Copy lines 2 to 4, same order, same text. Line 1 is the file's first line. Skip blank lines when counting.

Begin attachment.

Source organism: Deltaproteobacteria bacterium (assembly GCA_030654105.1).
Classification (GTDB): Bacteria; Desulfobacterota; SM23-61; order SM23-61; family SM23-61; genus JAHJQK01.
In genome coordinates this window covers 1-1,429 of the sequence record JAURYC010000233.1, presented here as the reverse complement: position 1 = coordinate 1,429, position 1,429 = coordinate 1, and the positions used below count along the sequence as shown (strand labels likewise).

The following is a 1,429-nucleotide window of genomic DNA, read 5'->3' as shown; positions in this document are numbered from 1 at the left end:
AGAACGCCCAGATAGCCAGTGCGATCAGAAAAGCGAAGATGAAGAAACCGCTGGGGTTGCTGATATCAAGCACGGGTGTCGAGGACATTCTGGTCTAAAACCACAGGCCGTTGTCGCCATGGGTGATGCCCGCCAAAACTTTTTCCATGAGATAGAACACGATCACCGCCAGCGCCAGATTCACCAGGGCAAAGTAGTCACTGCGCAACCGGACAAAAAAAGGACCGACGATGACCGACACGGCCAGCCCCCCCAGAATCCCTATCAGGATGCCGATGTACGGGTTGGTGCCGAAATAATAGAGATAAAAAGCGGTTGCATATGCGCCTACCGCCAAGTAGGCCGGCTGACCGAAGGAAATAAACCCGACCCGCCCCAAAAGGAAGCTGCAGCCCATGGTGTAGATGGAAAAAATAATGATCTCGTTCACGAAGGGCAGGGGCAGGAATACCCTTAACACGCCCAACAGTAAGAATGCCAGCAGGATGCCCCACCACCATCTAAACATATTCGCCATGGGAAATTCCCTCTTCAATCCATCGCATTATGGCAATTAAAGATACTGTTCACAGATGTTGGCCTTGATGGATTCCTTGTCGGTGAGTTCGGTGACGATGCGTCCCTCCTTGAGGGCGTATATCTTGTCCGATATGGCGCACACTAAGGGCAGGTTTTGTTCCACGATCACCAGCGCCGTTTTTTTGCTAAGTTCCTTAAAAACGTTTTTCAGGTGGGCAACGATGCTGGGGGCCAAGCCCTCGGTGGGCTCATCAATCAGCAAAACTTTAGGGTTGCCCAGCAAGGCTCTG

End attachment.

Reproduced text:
Classification (GTDB): Bacteria; Desulfobacterota; SM23-61; order SM23-61; family SM23-61; genus JAHJQK01.
In genome coordinates this window covers 1-1,429 of the sequence record JAURYC010000233.1, presented here as the reverse complement: position 1 = coordinate 1,429, position 1,429 = coordinate 1, and the positions used below count along the sequence as shown (strand labels likewise).

The following is a 1,429-nucleotide window of genomic DNA, read 5'->3' as shown; positions in this document are numbered from 1 at the left end: